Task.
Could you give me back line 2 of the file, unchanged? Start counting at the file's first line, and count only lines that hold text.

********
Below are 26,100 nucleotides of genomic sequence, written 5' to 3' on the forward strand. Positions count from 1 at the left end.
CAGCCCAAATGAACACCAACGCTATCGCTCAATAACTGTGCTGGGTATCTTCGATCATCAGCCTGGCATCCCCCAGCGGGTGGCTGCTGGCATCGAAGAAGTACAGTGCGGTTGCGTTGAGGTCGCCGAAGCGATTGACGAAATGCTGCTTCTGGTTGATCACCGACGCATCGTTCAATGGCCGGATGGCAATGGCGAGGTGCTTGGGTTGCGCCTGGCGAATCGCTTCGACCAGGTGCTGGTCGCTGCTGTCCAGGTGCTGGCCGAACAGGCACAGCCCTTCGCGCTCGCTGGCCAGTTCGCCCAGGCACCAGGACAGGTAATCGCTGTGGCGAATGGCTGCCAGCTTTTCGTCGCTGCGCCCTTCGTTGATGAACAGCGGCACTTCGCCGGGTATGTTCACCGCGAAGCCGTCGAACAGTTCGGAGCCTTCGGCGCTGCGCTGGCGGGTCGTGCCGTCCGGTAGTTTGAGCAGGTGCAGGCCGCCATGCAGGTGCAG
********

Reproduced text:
CAGCCCAAATGAACACCAACGCTATCGCTCAATAACTGTGCTGGGTATCTTCGATCATCAGCCTGGCATCCCCCAGCGGGTGGCTGCTGGCATCGAAGAAGTACAGTGCGGTTGCGTTGAGGTCGCCGAAGCGATTGACGAAATGCTGCTTCTGGTTGATCACCGACGCATCGTTCAATGGCCGGATGGCAATGGCGAGGTGCTTGGGTTGCGCCTGGCGAATCGCTTCGACCAGGTGCTGGTCGCTGCTGTCCAGGTGCTGGCCGAACAGGCACAGCCCTTCGCGCTCGCTGGCCAGTTCGCCCAGGCACCAGGACAGGTAATCGCTGTGGCGAATGGCTGCCAGCTTTTCGTCGCTGCGCCCTTCGTTGATGAACAGCGGCACTTCGCCGGGTATGTTCACCGCGAAGCCGTCGAACAGTTCGGAGCCTTCGGCGCTGCGCTGGCGGGTCGTGCCGTCCGGTAGTTTGAGCAGGTGCAGGCCGCCATGCAGGTGCAG